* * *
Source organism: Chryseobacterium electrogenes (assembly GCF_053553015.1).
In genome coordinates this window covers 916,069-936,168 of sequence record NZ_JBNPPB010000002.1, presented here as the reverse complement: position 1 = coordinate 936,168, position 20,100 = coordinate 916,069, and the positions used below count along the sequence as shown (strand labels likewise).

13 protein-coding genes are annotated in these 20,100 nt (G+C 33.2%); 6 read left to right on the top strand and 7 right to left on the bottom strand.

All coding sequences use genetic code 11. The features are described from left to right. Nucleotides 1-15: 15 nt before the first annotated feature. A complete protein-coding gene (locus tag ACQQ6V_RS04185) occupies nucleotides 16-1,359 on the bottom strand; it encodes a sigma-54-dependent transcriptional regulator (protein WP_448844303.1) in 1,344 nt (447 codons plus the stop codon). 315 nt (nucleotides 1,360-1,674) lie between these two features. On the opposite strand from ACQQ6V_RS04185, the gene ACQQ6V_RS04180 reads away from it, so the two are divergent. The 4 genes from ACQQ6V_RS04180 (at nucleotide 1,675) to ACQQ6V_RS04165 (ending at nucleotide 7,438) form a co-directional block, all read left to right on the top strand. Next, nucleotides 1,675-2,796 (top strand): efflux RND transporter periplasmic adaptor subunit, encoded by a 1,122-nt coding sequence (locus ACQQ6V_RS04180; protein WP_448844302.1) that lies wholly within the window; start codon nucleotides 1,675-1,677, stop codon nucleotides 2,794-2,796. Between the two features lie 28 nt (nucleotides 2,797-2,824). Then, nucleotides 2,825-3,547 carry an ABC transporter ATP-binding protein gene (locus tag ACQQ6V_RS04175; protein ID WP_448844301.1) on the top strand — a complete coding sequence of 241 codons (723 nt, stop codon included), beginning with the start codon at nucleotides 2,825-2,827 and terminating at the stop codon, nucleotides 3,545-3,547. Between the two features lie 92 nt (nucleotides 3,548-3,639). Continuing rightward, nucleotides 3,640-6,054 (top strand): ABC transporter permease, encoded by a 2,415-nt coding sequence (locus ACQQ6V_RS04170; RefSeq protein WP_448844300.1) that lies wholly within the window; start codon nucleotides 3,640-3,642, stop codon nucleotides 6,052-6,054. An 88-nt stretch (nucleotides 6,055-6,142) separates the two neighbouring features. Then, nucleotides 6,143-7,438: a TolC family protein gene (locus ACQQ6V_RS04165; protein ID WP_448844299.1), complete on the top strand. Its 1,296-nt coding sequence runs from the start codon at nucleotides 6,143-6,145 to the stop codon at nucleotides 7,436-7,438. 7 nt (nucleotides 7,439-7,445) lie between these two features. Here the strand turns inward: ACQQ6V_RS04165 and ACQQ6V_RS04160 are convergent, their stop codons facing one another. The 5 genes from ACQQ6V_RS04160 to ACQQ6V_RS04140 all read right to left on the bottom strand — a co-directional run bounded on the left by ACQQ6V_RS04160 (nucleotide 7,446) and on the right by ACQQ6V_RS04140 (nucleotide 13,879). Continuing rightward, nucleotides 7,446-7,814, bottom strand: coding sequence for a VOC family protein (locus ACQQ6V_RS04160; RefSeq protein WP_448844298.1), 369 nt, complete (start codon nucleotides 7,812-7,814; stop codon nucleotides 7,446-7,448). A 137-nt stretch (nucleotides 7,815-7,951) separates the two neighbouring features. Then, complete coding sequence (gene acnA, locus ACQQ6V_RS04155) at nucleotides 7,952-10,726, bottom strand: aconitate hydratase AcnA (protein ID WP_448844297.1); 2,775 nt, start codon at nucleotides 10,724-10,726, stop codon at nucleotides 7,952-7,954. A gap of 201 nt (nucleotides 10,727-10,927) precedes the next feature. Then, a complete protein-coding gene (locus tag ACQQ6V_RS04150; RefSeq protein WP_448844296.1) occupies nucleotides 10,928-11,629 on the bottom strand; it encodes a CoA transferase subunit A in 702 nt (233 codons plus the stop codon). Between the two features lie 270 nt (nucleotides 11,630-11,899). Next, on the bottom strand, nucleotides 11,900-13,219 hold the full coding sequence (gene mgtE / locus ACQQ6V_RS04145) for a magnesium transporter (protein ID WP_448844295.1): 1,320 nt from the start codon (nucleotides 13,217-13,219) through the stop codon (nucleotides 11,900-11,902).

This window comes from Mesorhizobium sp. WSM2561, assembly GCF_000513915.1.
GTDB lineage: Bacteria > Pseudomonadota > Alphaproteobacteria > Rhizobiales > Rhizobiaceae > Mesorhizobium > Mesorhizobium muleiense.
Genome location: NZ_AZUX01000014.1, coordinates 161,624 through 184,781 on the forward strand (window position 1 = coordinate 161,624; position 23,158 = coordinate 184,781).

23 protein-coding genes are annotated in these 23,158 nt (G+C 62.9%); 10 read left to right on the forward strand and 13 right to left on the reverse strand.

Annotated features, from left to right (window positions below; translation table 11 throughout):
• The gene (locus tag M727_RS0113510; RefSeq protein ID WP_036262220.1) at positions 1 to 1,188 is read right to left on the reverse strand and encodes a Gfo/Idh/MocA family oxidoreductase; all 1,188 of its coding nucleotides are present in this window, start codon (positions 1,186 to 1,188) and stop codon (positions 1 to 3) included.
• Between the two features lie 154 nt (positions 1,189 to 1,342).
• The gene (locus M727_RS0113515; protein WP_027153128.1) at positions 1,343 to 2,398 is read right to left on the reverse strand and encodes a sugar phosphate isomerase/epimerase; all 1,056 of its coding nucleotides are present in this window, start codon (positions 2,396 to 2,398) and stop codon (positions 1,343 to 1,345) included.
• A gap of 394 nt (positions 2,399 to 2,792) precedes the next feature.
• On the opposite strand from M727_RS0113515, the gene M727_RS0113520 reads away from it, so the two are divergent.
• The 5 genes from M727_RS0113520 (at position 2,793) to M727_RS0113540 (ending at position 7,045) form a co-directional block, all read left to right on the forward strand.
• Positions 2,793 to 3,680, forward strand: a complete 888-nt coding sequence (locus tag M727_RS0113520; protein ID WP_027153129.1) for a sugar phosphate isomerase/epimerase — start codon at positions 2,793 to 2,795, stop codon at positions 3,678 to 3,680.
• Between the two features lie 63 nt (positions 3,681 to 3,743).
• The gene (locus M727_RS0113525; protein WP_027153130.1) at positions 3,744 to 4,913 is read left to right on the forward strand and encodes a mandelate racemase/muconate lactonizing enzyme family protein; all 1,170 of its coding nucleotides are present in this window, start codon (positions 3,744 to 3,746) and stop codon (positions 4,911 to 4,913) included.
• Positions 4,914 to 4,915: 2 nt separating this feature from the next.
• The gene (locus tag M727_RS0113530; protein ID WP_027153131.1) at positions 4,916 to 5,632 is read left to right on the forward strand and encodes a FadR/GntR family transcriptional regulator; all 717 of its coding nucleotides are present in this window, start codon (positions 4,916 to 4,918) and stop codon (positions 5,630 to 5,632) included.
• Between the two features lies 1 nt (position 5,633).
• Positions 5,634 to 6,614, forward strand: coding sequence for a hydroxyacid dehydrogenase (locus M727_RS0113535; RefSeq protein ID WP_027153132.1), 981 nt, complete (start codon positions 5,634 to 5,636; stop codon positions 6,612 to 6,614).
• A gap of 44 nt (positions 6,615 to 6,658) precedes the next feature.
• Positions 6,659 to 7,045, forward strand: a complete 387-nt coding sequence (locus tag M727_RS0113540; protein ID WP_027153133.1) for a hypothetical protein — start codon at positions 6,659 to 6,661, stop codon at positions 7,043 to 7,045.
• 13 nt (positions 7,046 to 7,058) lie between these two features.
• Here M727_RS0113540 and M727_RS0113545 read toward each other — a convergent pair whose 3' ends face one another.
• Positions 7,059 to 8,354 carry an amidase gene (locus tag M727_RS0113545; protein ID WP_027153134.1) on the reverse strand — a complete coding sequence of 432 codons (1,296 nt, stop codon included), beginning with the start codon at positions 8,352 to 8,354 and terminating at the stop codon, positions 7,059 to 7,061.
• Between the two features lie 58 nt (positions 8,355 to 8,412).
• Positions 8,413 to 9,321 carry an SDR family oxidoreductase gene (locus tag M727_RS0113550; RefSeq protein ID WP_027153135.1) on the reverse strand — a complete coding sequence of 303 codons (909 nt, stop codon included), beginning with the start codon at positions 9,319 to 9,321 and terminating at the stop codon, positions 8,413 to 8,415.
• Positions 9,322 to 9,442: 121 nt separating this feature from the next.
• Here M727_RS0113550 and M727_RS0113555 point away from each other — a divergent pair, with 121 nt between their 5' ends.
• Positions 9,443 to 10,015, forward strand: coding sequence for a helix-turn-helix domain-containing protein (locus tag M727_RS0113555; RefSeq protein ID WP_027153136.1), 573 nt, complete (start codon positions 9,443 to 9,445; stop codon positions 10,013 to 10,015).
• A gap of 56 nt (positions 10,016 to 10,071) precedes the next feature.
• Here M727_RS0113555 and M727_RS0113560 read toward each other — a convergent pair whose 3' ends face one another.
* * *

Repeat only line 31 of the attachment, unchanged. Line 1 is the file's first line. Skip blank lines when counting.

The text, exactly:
• Here M727_RS0113550 and M727_RS0113555 point away from each other — a divergent pair, with 121 nt between their 5' ends.